Патент USA US2122943код для вставки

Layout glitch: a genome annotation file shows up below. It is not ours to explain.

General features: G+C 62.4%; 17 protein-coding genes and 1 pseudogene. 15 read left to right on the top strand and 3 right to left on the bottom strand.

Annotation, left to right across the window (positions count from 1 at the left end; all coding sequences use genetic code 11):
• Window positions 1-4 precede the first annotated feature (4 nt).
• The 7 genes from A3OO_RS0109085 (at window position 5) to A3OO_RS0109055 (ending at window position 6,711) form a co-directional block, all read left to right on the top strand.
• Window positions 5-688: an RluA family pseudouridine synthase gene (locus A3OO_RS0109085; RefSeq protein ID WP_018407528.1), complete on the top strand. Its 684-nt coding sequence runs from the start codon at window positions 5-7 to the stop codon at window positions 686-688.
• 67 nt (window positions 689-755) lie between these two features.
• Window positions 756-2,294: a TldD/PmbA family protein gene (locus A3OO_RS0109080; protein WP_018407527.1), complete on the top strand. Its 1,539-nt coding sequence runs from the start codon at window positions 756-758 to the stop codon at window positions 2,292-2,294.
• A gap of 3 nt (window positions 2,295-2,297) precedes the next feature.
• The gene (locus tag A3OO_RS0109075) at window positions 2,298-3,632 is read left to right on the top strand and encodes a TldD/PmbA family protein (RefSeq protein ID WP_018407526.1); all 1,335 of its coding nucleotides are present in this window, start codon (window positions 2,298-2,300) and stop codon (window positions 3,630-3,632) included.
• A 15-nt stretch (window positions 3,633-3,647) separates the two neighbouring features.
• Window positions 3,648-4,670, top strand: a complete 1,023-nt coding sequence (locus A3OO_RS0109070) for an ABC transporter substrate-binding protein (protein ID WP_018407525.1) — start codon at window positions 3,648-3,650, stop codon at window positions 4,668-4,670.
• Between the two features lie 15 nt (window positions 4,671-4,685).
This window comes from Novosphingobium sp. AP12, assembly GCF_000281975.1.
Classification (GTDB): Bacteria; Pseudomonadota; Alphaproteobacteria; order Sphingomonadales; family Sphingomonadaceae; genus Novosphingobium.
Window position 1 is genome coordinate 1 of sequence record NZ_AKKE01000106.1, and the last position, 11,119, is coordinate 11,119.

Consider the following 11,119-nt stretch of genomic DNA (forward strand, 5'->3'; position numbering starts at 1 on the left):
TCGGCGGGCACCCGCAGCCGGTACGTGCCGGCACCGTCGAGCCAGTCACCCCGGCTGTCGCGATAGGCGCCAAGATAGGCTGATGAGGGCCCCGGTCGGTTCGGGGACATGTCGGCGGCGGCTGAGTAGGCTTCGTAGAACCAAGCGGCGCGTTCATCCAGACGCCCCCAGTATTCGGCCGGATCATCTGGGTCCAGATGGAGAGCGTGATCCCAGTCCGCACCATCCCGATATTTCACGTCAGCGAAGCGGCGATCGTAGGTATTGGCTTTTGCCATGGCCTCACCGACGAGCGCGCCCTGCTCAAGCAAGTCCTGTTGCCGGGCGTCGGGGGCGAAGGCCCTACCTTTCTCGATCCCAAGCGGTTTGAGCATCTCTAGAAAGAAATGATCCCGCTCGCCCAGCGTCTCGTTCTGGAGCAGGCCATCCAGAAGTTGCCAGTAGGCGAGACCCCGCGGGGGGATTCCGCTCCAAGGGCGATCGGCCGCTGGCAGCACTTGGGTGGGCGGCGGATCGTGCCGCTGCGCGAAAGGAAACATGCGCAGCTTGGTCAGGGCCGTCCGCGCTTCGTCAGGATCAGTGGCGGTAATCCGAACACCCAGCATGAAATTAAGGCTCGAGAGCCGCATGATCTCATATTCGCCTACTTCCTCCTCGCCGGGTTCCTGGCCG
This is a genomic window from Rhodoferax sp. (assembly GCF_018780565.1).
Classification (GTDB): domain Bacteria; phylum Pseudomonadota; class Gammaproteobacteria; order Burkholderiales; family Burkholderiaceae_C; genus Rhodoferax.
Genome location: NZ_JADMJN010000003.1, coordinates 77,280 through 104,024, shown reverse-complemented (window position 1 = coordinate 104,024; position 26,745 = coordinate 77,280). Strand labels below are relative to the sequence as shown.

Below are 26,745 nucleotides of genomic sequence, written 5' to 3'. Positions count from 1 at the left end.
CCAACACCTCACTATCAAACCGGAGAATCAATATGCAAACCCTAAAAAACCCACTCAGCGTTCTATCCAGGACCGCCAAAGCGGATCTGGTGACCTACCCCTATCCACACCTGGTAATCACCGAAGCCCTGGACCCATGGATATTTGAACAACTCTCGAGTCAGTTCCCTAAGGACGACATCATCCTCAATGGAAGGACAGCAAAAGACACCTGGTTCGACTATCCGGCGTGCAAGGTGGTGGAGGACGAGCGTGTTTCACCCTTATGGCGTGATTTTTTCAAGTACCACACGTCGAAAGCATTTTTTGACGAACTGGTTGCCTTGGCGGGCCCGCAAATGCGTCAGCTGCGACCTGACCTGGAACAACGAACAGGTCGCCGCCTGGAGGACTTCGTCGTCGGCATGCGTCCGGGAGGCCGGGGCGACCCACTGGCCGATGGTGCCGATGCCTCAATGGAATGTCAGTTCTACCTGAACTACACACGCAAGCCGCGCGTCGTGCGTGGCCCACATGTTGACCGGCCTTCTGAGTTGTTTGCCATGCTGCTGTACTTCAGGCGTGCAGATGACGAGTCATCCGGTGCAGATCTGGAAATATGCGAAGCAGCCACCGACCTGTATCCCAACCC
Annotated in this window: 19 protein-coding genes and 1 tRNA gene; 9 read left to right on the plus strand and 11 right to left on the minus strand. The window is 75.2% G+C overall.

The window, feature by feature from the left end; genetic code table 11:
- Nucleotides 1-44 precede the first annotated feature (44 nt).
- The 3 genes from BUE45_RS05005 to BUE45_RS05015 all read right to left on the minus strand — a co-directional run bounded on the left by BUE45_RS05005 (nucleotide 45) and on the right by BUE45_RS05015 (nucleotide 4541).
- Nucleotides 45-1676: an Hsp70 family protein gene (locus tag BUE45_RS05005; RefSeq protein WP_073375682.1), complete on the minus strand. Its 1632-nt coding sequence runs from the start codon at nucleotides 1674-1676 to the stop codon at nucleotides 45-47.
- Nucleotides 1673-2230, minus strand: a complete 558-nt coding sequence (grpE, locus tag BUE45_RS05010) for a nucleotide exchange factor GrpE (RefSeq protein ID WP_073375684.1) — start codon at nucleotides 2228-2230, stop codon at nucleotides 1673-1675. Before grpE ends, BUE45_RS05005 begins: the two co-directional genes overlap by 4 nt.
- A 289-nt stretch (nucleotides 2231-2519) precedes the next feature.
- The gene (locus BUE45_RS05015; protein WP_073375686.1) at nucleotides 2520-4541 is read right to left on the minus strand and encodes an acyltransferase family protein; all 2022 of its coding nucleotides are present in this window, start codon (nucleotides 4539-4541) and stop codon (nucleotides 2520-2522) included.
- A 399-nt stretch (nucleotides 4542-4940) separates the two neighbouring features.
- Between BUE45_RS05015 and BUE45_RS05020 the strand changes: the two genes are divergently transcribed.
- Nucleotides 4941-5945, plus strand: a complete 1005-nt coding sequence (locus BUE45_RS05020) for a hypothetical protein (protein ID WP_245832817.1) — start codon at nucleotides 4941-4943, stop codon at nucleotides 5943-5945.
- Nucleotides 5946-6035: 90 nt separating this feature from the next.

yJuly 5, 1938. F. o. JAECKEL 2,122,943 SAFETY CATCH FORl HOIST CONVEYANCES Filed Aug. 11, 195s Franz Unto Jaeclíel 2,122,943 Patented July 5, 1938 UNITED STATES PATENT OFFICE 2,122,943 SAFETY CATCH Foa Hols'r' ooNvEYANcEs Franz Otto Jaeckel, Johannesburg, Transvaal, Union of South Africa. Application August 11, 1936, Serial No. 95,474 'In the Union of South Africa August 15, 1935 is claims. (Cl. 187-86) The present invention relates to `safety catch mechanism provided in hoisting systems for stop ping and holding the conveyance in the event of the hoist rope breaking or other dangerous con 5 ditions of a similar nature occurring; such mech anism being of the kind which brakes the con veyance by frictional engagement with the con veyance guides or like ñxed parts. The object generally of the invention is to pro 10 vide safety catch mechanism which will operate satisfactorily under various conditions of danger which are likely to occur, particularly in mine hoist systems. > The main object of the invention is to provide 15 safety catch mechanism on the conveyance which will operate as soon as the hoisting rope is overstressed so as to brake the conveyance and to release therope, and so as to prevent, if possible, the rope being stressed to braking 20 point. ' Accordingly if the car is accidentally danger ously overloaded and the rope is thus ‘over stressed, the rope will be released and the car Will be simultaneously braked; also if the wind~ 25 ing rope should break while the conveyance is descending ‘and the loose end of the length re maining attached to theconveyance should catch in the shaft,-it will be prevented from stopping the conveyance suddenly lor pulling off the brake. Another `object »of the invention is to exert the 30 braking pressure evenly overa large Ybrake shoe area; thereby bringing the conveyance to rest with certainty `but sufficiently gradually to avoid Ádangerous shocks to persons travelling in the conveyance, and thereby also making the safety 35 catch mechanism suitable for use with metal guides. The Acommonly employed safety catches are suitable for use only with wooden guides. An example of the invention is shown in the 40 accompanying drawing which is a `perspective view. The conveyance shown is `an ore skip working -in »a vertical mine shaft equipped with fixed `rguide rails indicated by 2, 2. The skip comprises the body 3 mounted in a frame. The‘top» mem ber of the frame consists of the spaced vertical plates 4, 4. The side members of the frame in clude slipper sections 5, 5 and 6, E, the sections 5, 5 ‘being fixed to the ends of the plates `4, 4; and both sections 5, A5 and ’5, «6 slidingly engaging the guides 2, 2. The side members of the frame 'also include castings :'I, l', which are interposed between and connect the slipper sections 5 land «6, and >which `are further described hereafter. The winding rope, indicated by 8, is attached 255 to the king bolt 9; at the lower ‘end of which a cross head I0 is retained by the nut II and lock nut I2. Between said cross head I0 and a collar I3 slipped onto the king bolt there extend a tubular distance piece I4 and a compressed Ul spring I5. The distance piece I4 limits the ex tent to which the cross head ‘ID and the collar I3 can approach one another, and 1t encloses the spring I5. It also provides the king bolt assem bly with a smooth external surface for engage 10 ment with the split tubular guide I6, I6 which is fixed to the cross beam to guide the'king bolt assembly for vertical movement relatively to the skip. ' ' The skip issuspended from the collarV I3 by 15 means of levers I1, I1 and I8, I8 at opposite sides of the collar, each consisting of a pair of lever arms I1, 18 respectively. Each such lever is piv otally mounted on a bearing pedestal I9 secured to a channel member 2|) fixed between the plates 20 4, 4 of the cross beam.. The collar ends of the levers Il, I8 seat in pockets 2I, the bearing sur faces of which are provided by pins 22 inserted transversely into the collar at the opposite sides thereof. The outer end of each lever I1, I1 and 25 I8, I8 is supported by engagement with‘pintles 23 extending transversely from a cap 24 which in turn is supported on a compression spring 25, resting on a shelf 26 fixed to the cross beam 4, 4. Extending through the cap 24, the spring 25 and 30 the shelf 26 is a slidable rod l2l provided below the cap with a collar 28 which is normally spaced somewhat away from the cap. Said rod is fur ther provided with a transverse pin 29 which rests on the shelf 26 and soY supports the rod, 35 but which can be sheared oiï Yagainst the shelf upon the rod being forcibly driven downward. The lower end 21a of the rod, below the pin 29 is made adjustable in length by means of -a turn buckle device 30. ` . 40 The king bolt 9 shown is of square section as is usual to counteract the tendency of the rope to twist one way or another as the conveyance is being raised or lowered. The cross head I0 has a corresponding square hole for the bolt; and 45 is held against'rotation by a -Ipair of ears 3I en gaging the slots 32 between complemental parts of the split tubular guide I6, I6. Considering now the brake mechanism proper, .each side o-f each casting .l embodies a number 50 of hydraulic brake cylinders 33 arranged in a row parallel with the shaft guides 2 with their axes transverse to the side faces 34 of said guides 2. The rams 35 of <the several cylinders form ing each vertical row are all connected to a, 55 2 2,122,943 brake shoe plate 36 faced with brake fabric 31 and positioned sufficiently close to Ithe guide side faces 34 to engage the latter without undue idle movement. They are normally held out of contact with said guide faces by compression springs 38 mounted on rods 39 extending trans versely from the ends of the brake shoes 36. Nuts 4U on said rods enable close adjustment of their normal spacing from the guide faces 34. The described arrangement of several small hydraulic rams in line, gives the eifect of a large total ram area commensurate with a large brake shoe area, while permitting a convenient ar rangement of the brake cylinders within the small 15 space available for them. . The hydraulic power for operating'the brake rams 35 is obtained from compressed springs 4|. These tend to force apart the plates v42 fixed to the respective rams 43 of a pair of motor hy draulicvcylinders 44 mounted in the frame on bearers 45. Said motor cylinders are connected to the brake cylinders 33 by piping indicated by the dotted lines 46. The motor rams 43 are normally held fully extended from their cyl 25 inders 44 and the springs 4| correspondingly fully compressed, by pairs of open-topped hooks 41 which engage pins 48 extending transversely from projections 49 on the plates 42. Said hooks are also arranged to function as bearings on 30 their respective pins 48. They extend from the stem 56 of a T shaped lever 56, 5|, 52; the arms 5|, 52 of which are lightened by being split. Light springs 53 hung from the cross beam 4, 4 sustain the weight of said T lever and hold the hooks 41 in engagement with the'pins 48. The T lever is thus retained in a fixed position, while being capable of downward and tilting move The T lever functions as a trigger for releas ing the rams 43 and it will be seen that it can release the rams either by being bodily depressed, when it disengages both pairs of hooks 41 from their pins 48, or by being tilted, in which case it- fulcrums about one pair of pins 48 and re leases the other pair of pins, whereupon the pins that acted as a fulcrum readily slip off their hooks. Upon the winding rope becoming overstressed the T lever is operated as` follows: 50 , The tension of the rope is resisted by the cage suspending springs 25-which thus incidentally make the connection of the rop-e to the skip elas tic. Rope tension materially above normal ac cordingly has the effect of so additionally com 55 pressing each such spring 25 that the capl 24 makes contact with the collar 28 and the pin 29 is subjected to shear. The resistance of said pin to shearing presents a safeguard against the brake being brought into action merely by say 60 a tension surge in the rope; but more danger ous tensioning of the rope will cause the pin to shear through. The lower end 21a of the rod 21 is so adjusted lengthwise that at that moment it trips the T lever, thereby forcing the latter down 65 and disengaging the hooks 41. The result is that the springs 4| thrust in the motor rams 43, in turn forcing out the brake rams 35 and pressing the brake shoes 36 against the sides 34 of the guides 2. zo Also, upon the shearing of the pin, the levers | 1, I8 are free to swing upward and release the collar |3. The whole king bolt assembly is thus released from the skip and with it the rope; and further stressing of the latter is avoided. ` 78 f In the shown embodiment of the invention when an emergency occurs. Attached to the cross head | 6 is a pair of down wardly extending rods 54 formed with feet 55 to engage the split arms 5|, 52 of the T lever; the rods being adjustable relatively to the cross head by means of nuts 56 in order to bring the feet 55 close to the lever arms 5i, 52. Accord ingly in the event of the rope 8 breaking, without being subjected to stress much above normal; as sometimes happens; or if the king bolt breaks or loses its nuts ||, '|2; or if a rising skip over runs the rope; or if the rope otherwise ceases to be tensioned, the compressed spring |5 extends and drives the rods 54 against the top of the T lever, thereby forcing the latter down and so applying the brakes. ForV minimizing damage by overwinding the conveyance beyond its proper stopping place in 20 theY head gear, the rods 21 are provided with upward extensions 21h arranged to strike beams such as 51 or other obstructions provided for that purpose in theV head gear. Upon this oc curring the slidable rods 21 are forced down rela tively to the skip as described, and the brakes are applied to hold the skip suspended without the rope. Under certain circumstances it may be desir able to stop the skip at some point of its possi- , ble path, for instance to prevent its being lowered into a sump or in case the proper winding speed is exceeded on an upward journey. For such case there is provided the arm 58 extending from one end of the T lever and beyond the regular path i: swept out by the rest of the skip structure. An obstruction is arranged in the path of this arm ment against the resistance of the springs 53. 45 various additional agencies are provided for moving the T lever and thus releasing the rams 43 so as to engage the latter when the skip passes and thereby tilt the T lever, and thereby apply the brakes. The obstruction may be a block l such as 59 placed below the normal path of the arm 58 >to prevent the skip travelling farther downward. Another kind of obstruction indi cated by 66 may be a movable block which is projected into the path of the arm 58 as re quired, for instance a block which is thus pro jected by means of a governor device when the speed of the hoist drum exceeds a given limit. Another way in which the T lever may be tripped is by means of a hand rope 6|, the lower end of which is passed into the cage when the conveyance is constructed for hoisting men. For the sake of safety it is preferred to divide the whole hydraulic system into separate smaller units, so that if one unit fails, another or others ' are available to effect partial braking. In this case each motor cylinder 44 is connected only to the brake cylinders 33 at its side of the con veyance. Pipe connections for these conditions are indicated. 60 After the apparatus has operated to stop the skip, it is necessary to restore regular working conditions to provide a further store of energy by re-compression of the motor springs 4| and by releasing the brake shoes 36, For this pur pose there is shown a drum 62 constituting a sump for brake liquid and containing two pumps 63, 63 each connected to its respective motor cylinder 44. By oscillating the pump handle, 64, liquid is forced into the cylinders 44, thereby 70 projecting the rams 43 and compressing the springs 4| until the pins 48 can again be engaged by the hooks 41. Brake liquid is thereupon re leased from each hydraulic circuit and led into the sump 62 by opening the valves 65 until the 75 4 8,` The‘conibi'natioh with ahoiist conveyance, of have withdrawn the. brakegsíhoessito 'energy storing means thereon, conveyance brak their 'fully retracted position; the A‘valves `65 being thereupön closed. The hoisting rope l8 ‘has mean l" lhile been replaced or re-conn'ected and the 'pins ’29, if sheared, replaced. I Claim: p " . i i A -‘ng means_iactuated `by release 'of the stored en device for releasing the stored bolt for attachment of the hoist ` ,. rope and "supported for endwise movement, a "spring‘tending Lto move Vit downward from its nor l. The combination with `a hoist conveyance, downward from of brake shoes, hydraulic -cylinder ’and 'ram lsets bmal posit1on, a rod ‘exten-ding the king bolt, a pair of fthe 'king bolt, 'a Support 'on operating sembrare shoes, a brera-unc icyiin‘dsr ‘i‘ev'ersipivoted to ‘the ‘conveyance frame at median and ram set connected 'to the brake 'sets to ‘actu "points an'd 'h'av'ing their ‘adjacentends resting on atè them, 'a deio'rmëd's'pring tending to force in the support, springs upholding the outer ends the ram of the set, means locking said ram in its extended position and means rendered operative by abnormal hoisting conditions to unlock said locking means. 2. The combination of a hoist conveyance and a hoist rope ‘by which the conveyance is sus pended, conveyance braking means adapted to act on iixed guides, a trigger restraining the operation of said braking means and means re sponsive to excess tension of the rope for oper ating the trigger and thereby permitting the 10 of the levers, rods arranged to be forced down ward by downward movement of the outer ends of the levers, means responsive to excess tension in the king bolt for resisting such movement of the lever ends, all of said rods being arranged to actuate the trigger device, and said levers being arranged to release the king bolt upon 20 upward movement of their adjacent ends. 9. The combination with a hoist conveyance, of energy storing means thereon, conveyance braking means, a hydraulic transmission actuated operation of the braking means. 3. The combination with a hoist conveyance, by release of the stored energy and in turn actu 25 , ating the braking means, a rope from which the 25 of energy storing means thereon, conveyance conveyance is normally suspended, a king bolt for braking means, a hydraulic transmission actu ated by release of the stored energy and in turn attachment of the hoist rope and supported for actuating the braking means, a trigger device for endwise movement, a spring tending tol move it releasing the stored energy, and means responsive downward from its normal position, a rod ex 30 tending downward from the king bolt, a support 30 to change in the tension of the hoist rope for on the king bolt, a pair of levers pivoted to the actuating the trigger device. . » 4. The combination with a hoist conveyance of conveyance frame at median points and having means for releasably attaching the rope thereto, their adjacent ends resting on the support, springs upholding the outer ends of the levers, rods ar energy storing means thereon, conveyance brak ranged to be forced downward by downward 35 ing means actuated by release of the stored en~ 35 ergy, a trigger device for releasing the stored movement of the outer ends of the levers, means energy, and means responsive to excess tension responsive to excess tension in the king bolt for resisting such movement of the lever ends, all of in the rope for both releasing the rope and actu said rods being arranged to actuate the braking ating the trigger device. 40 5. The combination with a hoist conveyance, of means, and said levers being arranged to release means for releasably attaching the rope thereto, the king bolt upon upward movement of their adjacent ends. energy storing means thereon, conveyance brak 10'. The combination with a hoist conveyance, ing means actuated by release of the stored en» ergy, means responsive to excess tension in the of energy storing means thereon, conveyance 45 rope for both actuating the braking means and braking means actuated by release of the stored 45 releasing the rope, and a selectively frangìble energy, a king bolt for attachment of the hoist rope and supported for endwise movement, a stop device for resisting releaseof the rope. 6. The combination with a hoist conveyance, of spring tending to move it downward from its nor means for releasably attaching the rope thereto, mal position, a rod extending downward from 50 the king bolt, a support on the king bolt, a pair energy storing means thereon, conveyance brak of levers pivoted toy the conveyance frame at ing means actuated by release of the stored en ergy, a trigger device for releasing the stored median points and having their adjacent ends energy, means responsive to excess tension in the resting on the support, springs upholding the rope for both releasing the rope and actuating outer ends of the levers, rods arranged to be 55 the trigger device, and a selectively frangible stop forced downward by downward movement of the outer ends of the levers, pins provided by the device for resisting release of the rope. 7. The combination with a hoist conveyance, of rods actuated by the levers and arranged to- be energy storing means thereon, conveyance brak sheared upon said rods being forced downward, ing means actuated by release of the stored en all of the rods being arranged to actuate the 60 GO ergy, a king bolt for attachment of the hoist rope braking means, and said levers being arranged to and supported for endwise movement, a spring release the king bolt upon upward movement of tending to move it downward from its normal their adjacent ends. position, a rod extending downward from the l1. The combination with a hoist conveyance king bolt, a` support on the king bolt, a pair of of energy storing springs, movable plates between 65 “ levers pivoted to the conveyance frame at me-dian points and having their adjacent ends resting on the support, springs upholding the outer ends vof the levers, rods arranged to be forced downward by downward movement of the outer ends of the levers, means responsive to excess tension in the king bolt for resisting such movement of the lever ends, all of said rods being arranged to actuate the braking means, and said levers being arranged to release the king bolt upon upward movement of their adjacent ends. which the springs are compressed, pins carried by said plates and positioned transversely toy the direction of movement of the plates by the springs, a member hooked at each end for engag ing said pins and thereby holding the plates to 70 gether, conveyance braking means actuated by release of the energy stored by the springs, and means responsive to abnormal hoisting conditions for moving the hooked member and thereby re 75 leasing the pins from the hooks. 4 >aiszaegs 12. The combination with a hoist conveyance, of energy storing springs, movable plates between which the springs are compressed, pins carried by said plates and positioned transversely to the di rectio-n of movement of the plates by the springs, a member hooked at each end for engaging said pins and thereby holding the plates together, conveyance braking means, a hydraulic transmis sion actuated by the release of energy stored by the springs and in turn actuating the braking means, and means responsive to abnormal hoist ing conditions for moving the hooked member and thereby releasing the pins from the hooks. 13. The combination with a hoist conveyance of elongated brake shoes extending in the direc' tion of the movement of the conveyance, a plu rality of hydraulic cylinder and ram sets con nected to and spaced along each shoe for operat ing said brake shoes, a hydraulic cylinder and ram set to actuate said brake sets, and means to actuate said cylinder and ram set. FRANZ OTI'O JAECKEL.